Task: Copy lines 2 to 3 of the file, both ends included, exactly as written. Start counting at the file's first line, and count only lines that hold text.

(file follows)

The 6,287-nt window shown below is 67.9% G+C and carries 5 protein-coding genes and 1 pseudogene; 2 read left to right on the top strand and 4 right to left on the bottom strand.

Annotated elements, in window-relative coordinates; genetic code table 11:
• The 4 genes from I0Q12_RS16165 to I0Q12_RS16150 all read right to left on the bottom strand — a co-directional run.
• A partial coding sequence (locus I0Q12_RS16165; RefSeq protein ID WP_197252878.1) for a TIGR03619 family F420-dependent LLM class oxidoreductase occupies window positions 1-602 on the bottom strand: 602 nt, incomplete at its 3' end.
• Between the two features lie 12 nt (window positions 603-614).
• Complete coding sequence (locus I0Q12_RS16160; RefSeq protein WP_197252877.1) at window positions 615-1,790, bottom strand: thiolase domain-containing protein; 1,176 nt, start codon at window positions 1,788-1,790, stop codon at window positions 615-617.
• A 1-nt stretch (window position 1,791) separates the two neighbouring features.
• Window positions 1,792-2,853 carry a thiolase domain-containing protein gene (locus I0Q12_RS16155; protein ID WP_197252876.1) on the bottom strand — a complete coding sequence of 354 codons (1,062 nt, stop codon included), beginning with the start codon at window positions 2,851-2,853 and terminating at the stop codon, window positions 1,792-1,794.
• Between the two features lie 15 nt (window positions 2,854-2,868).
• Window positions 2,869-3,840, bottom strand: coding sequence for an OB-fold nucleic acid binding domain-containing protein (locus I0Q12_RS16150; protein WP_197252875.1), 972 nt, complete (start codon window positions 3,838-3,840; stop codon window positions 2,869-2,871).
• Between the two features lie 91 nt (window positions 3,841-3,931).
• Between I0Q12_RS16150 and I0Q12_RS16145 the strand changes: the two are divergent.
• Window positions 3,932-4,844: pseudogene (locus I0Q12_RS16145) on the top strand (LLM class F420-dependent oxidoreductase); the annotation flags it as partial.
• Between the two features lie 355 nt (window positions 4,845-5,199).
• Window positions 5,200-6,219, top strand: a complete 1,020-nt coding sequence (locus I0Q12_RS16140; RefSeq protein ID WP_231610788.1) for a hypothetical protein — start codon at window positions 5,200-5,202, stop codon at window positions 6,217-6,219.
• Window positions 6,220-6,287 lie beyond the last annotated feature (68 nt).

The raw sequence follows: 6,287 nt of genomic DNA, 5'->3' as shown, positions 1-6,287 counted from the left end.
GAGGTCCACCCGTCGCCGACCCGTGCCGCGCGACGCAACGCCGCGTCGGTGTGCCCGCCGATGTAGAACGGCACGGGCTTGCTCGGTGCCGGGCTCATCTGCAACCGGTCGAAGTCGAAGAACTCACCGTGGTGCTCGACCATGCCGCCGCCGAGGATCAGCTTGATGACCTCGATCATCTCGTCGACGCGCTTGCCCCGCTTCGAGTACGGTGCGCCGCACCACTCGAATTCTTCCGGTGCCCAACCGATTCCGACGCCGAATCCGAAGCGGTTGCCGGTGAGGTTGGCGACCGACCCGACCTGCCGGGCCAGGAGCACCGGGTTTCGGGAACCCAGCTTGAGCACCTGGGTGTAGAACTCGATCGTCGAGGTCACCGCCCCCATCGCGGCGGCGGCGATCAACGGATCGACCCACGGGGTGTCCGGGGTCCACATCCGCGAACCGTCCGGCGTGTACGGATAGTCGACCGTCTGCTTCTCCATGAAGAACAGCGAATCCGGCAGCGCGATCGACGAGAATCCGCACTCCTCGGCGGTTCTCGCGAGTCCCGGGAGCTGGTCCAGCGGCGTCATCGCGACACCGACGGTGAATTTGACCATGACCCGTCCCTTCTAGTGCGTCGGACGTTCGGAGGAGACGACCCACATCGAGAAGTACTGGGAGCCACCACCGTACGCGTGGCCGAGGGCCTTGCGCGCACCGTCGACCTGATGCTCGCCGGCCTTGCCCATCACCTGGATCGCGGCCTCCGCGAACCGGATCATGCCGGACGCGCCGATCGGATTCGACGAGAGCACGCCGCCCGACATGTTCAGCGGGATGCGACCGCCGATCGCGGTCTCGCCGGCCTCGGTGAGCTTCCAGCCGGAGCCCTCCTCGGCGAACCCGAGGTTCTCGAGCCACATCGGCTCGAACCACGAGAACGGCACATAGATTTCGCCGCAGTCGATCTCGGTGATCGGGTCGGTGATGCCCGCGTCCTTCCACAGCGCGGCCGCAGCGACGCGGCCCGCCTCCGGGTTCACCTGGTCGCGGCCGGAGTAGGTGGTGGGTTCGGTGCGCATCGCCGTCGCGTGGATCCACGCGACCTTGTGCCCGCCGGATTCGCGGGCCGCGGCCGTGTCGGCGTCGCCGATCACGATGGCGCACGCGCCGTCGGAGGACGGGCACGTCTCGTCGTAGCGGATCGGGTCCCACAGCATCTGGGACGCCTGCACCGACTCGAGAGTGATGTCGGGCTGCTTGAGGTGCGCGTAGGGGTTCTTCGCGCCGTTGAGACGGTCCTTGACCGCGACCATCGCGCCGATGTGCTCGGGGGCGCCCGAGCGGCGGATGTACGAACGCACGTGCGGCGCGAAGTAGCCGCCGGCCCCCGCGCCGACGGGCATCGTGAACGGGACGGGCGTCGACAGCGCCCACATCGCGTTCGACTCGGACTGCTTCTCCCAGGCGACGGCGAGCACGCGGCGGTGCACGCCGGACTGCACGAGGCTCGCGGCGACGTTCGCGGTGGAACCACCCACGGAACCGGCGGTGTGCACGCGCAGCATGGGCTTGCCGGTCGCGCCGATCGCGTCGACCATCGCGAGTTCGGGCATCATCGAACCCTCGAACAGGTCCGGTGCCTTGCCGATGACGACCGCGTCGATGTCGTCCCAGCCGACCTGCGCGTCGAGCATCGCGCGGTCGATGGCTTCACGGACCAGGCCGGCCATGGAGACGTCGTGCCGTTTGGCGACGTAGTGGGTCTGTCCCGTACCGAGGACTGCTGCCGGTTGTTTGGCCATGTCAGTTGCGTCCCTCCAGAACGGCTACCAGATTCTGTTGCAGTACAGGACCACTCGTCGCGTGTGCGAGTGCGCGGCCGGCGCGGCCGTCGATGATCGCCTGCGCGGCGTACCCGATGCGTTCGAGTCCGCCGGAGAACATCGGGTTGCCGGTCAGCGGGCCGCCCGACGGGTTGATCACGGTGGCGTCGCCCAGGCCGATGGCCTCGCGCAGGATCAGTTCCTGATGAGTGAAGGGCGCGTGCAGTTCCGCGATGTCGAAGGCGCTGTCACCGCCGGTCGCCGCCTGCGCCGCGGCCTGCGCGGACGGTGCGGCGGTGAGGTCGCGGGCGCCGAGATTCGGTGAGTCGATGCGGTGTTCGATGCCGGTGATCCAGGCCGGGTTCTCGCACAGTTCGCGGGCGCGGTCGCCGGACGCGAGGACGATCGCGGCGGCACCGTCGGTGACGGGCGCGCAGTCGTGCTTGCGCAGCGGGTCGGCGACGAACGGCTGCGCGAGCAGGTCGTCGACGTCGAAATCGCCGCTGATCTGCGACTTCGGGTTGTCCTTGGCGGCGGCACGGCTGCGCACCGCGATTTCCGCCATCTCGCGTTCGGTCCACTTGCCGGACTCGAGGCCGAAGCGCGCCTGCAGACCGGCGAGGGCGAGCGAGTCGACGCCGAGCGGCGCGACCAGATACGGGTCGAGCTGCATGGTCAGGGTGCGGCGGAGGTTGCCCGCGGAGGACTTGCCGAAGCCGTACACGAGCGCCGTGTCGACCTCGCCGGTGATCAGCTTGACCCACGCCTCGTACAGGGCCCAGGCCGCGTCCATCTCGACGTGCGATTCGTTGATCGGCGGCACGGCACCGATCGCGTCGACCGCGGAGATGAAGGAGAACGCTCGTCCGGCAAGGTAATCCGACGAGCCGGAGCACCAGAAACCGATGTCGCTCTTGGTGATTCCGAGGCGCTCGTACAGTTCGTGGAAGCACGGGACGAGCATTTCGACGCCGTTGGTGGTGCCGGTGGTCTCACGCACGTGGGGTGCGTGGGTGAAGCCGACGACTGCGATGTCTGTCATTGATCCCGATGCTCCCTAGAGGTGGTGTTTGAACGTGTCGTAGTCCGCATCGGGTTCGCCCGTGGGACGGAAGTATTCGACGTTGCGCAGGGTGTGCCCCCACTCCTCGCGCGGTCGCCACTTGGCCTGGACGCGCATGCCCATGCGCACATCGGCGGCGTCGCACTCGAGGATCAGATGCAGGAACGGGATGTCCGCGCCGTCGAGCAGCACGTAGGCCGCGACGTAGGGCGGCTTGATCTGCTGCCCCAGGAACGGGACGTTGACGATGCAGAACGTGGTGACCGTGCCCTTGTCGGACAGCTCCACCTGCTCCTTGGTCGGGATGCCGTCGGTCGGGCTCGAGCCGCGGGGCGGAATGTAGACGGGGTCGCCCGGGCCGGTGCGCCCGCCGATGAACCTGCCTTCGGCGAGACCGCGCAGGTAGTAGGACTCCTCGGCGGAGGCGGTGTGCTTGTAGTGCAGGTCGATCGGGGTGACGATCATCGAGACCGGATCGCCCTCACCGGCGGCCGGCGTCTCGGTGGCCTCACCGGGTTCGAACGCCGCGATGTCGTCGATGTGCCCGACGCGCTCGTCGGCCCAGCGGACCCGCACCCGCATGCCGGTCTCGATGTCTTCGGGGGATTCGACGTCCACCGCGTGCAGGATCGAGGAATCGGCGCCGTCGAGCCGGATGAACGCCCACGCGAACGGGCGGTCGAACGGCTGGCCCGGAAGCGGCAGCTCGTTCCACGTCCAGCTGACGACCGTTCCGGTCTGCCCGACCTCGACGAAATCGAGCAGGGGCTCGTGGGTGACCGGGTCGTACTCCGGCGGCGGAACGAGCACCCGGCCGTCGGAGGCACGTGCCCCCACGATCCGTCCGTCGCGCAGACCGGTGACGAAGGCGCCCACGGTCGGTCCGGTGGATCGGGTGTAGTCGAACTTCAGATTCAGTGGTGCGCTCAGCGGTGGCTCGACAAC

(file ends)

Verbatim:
Annotated elements, in window-relative coordinates; genetic code table 11:
• The 4 genes from I0Q12_RS16165 to I0Q12_RS16150 all read right to left on the bottom strand — a co-directional run.